BizTalk 2009 has, for the first time, built-in developer support for testing schemas, maps and pipelines that is available for automated unit testing rather than being hidden behind features in Visual Studio where it can only be used for manual testing.
There has been a debate around the office lately regarding the unit testing features in BizTalk 2009. The debate goes something like this:
Anyone interested in finding out more about BizTalk unit testing wouldn't go far wrong looking at Michael Stephenson's series on unit testing http://geekswithblogs.net/michaelstephenson/archive/2008/12/12/127828.aspx
To use or not to use (the unit testing framework)
1. You don't want to have unit testing enabled on your production assemblies.
2. If you enable unit testing on your assemblies for test and then switch it off for release then you are releasing different (although generated) code.
3. Is the unit testing framework any good anyway?
There has seemed to be a consensus that the unit testing features in BizTalk 2009 aren't that good and we should do without them. However, I beg to differ! Premise #1 - that unit testing should not be enabled on production releases - is I think a false premise.
For example, let's look at unit testing of schemas in more detail. When you enable unit testing you actually change the base class from which your schemas derive, but this base class in turn inherits from the SchemaBase class anyway. All that is added is a method called ValidateInstance which you hook into for your tests - all the rest of the implementation is the same, so to me there is no issue with using this in production code. It means that you can build in release mode and then run your unit tests against your production assemblies to examine their quality which surely should be a good thing!
Remember to set the configurations
When you set your deployment properties on your BizTalk project, you are probably developing in Debug mode, and you might not think to change the deployment settings for release. If you don't explicitly enable unit testing for all configurations or specifically for release then by default your release assemblies will be built without unit testing enabled.
This is something that happened to us today. We are in the first iteration of a project, we've successfully put in a build process right at the start, that build process packages the code into an InstallShield package and installs it onto a Consuinuous Integration environment. We were just getting the build to run the unit and integration tests and publish the results back to examine the build quality and we started getting an error like this when building the test projects:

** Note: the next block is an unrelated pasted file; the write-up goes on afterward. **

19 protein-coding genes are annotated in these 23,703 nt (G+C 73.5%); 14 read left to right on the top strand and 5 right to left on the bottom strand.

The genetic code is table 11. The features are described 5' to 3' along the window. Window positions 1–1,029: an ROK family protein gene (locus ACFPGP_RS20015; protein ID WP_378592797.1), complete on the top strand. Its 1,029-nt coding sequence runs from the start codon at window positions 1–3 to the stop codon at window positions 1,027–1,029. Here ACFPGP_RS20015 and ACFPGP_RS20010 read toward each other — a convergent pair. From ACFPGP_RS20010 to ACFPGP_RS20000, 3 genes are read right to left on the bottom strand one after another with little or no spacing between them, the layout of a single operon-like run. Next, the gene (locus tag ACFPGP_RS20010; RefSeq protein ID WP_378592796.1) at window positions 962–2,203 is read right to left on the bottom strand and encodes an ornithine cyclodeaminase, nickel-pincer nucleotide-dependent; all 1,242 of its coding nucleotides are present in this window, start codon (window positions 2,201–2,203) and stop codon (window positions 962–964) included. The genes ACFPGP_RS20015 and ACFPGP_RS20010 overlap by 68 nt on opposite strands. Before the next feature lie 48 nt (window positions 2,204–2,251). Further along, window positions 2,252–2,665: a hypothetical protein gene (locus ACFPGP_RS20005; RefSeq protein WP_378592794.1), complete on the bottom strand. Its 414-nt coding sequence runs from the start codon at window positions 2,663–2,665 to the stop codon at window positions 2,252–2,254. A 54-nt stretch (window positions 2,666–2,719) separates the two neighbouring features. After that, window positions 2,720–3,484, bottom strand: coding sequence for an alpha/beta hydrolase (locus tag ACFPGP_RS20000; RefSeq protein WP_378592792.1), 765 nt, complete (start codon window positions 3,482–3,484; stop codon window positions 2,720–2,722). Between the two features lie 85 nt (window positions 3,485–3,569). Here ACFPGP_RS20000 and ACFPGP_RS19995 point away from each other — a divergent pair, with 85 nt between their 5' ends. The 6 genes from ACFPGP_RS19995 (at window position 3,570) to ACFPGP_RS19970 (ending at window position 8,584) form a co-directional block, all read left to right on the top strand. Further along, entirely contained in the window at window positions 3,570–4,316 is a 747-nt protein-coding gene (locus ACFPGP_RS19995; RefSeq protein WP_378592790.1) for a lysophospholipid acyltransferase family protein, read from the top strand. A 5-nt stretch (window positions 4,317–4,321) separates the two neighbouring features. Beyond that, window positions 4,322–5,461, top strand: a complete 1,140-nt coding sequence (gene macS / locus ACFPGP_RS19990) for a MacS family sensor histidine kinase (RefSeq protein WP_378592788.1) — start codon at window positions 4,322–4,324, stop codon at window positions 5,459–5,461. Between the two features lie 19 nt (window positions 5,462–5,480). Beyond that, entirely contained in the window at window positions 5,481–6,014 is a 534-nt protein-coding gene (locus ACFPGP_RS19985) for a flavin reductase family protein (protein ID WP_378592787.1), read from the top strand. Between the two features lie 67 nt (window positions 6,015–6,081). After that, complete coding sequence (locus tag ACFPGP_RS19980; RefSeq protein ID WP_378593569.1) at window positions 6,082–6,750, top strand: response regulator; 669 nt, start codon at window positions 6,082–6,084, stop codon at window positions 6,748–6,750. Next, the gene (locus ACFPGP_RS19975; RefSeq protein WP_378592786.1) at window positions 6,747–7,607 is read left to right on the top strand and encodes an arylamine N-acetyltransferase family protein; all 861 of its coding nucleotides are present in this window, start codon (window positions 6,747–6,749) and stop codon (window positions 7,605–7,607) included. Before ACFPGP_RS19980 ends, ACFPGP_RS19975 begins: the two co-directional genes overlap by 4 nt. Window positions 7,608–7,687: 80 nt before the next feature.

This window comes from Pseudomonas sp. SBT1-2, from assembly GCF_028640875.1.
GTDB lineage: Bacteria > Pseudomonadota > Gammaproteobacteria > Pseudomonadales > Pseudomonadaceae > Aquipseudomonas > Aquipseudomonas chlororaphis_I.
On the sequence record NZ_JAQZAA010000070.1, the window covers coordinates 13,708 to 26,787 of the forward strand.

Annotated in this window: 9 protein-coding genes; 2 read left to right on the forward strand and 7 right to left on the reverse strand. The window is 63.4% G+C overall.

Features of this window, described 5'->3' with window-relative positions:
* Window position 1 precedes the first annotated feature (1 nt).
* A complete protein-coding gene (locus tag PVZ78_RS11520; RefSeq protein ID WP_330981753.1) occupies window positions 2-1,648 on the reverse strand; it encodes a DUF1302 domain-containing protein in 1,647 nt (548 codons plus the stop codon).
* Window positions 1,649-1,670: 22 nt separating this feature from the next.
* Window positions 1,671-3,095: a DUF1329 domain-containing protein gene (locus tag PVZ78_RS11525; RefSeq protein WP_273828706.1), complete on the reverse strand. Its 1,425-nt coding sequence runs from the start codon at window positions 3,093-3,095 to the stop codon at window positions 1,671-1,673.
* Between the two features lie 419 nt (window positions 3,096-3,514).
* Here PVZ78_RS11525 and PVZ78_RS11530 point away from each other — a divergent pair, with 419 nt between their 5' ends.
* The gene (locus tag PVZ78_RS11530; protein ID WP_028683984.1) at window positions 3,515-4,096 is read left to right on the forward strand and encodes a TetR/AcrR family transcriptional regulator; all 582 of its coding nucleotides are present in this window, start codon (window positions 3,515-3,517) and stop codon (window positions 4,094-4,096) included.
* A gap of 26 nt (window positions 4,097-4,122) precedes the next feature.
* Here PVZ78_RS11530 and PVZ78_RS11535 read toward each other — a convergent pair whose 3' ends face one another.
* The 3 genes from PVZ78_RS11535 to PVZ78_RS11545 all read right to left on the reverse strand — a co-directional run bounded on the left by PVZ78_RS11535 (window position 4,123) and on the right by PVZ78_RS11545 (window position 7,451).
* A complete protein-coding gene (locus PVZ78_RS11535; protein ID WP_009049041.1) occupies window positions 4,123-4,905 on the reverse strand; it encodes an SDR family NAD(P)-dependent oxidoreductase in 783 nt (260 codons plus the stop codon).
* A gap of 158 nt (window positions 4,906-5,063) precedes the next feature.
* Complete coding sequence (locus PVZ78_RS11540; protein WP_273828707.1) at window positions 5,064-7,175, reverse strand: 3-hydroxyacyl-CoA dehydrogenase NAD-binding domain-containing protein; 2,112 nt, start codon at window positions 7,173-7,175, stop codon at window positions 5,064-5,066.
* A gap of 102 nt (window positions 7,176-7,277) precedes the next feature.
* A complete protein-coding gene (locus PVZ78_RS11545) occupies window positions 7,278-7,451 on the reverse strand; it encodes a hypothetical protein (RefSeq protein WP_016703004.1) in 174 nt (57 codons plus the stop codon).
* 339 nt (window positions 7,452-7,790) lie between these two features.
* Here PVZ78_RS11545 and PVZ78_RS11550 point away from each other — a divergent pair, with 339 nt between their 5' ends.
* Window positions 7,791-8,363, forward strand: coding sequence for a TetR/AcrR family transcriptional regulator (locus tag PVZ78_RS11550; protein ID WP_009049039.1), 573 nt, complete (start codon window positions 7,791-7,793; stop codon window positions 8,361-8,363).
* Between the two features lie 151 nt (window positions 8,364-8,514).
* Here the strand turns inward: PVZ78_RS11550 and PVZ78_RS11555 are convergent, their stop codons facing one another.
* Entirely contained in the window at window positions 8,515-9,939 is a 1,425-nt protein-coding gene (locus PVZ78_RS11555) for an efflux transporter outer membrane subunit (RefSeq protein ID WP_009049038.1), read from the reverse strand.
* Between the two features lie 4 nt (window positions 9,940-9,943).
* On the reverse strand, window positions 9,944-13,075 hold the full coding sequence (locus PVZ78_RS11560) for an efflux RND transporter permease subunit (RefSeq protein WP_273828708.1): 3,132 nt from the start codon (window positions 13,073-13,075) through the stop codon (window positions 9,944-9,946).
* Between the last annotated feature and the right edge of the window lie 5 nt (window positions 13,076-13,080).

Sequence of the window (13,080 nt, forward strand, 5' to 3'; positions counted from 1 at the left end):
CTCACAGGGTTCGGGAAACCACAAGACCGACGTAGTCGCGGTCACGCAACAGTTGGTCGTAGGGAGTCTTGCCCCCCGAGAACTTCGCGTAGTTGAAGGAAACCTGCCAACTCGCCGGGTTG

Cannot implicitly convert type 'XXXX.YYYY.Transforms.CustomerAccount_to_CustomerDetails' to 'Microsoft.BizTalk.TestTools.Mapper.TestableMapBase'
My first reaction was to check that the references in the unit test project were correct - which they were. I had copied the Microsoft.BizTalk.TestTools.dll assembly into a referenced assemblies folder. That was all OK. I then checked to see whether the referenced assembly was available on the build server. It was. In the end the issue was that we were building in Release mode and I had only enabled unit testing in Debug mode. Because of this, my schemas were inheriting from SchemaBase and not TestableSchemaBase and my maps from MapBase and not TestableMapBase etc. Whilst the schemas and maps projects all built OK the build error appeared in the test project.
As soon as I enabled unit testing for all build configurations the schemas then everything built OK and I could go ahead and build my tests.
Test tools not available
This then led quickly onto another issue. The build process always builds in release mode, but it had been set so that unit testing was not enabled. Then when I enabled unit testing the build was OK, and all of the unit tests were passing but we're doing continuous integration so the build process, after the unit tests, includes a deployment step and then a second set of integration tests on the deployed system.
Unfortunately, once the build was making the assemblies testable the deployment script failed (we use InstallShield to put the DLLs onto the file system and then use BTSTask to deploy them into BizTalk as a custom action). BTSTask was failing to deploy the new build because the reference to Microsoft.BizTalk.TestTools could not be resolved. I checked my development machine - it has BTS2009 Developer Edition and Microsoft.BizTalk.TestTools was in the Global Assembly Cache. I then checked the build server, also using developer edition, Microsoft.BizTalk.TestTools was in the GAC on there. I then checked the integration server where we are automatically deploying to - Microsoft.BizTalk.TestTools was missing from the GAC as the developer tools were not installed.
I had to modify the build so that the build tools were deployed into the GAC and then the assemblies would build OK. This goes right back to point #1 above: if the core BizTalk 2009 install does not include the test tools should we be putting them on there anyway or using a different method of unit testing that does not rely on the test tools? On the other hand, if the test tools are there out-of-the-box, shoudn't we be using them?
The debate rumbles on.......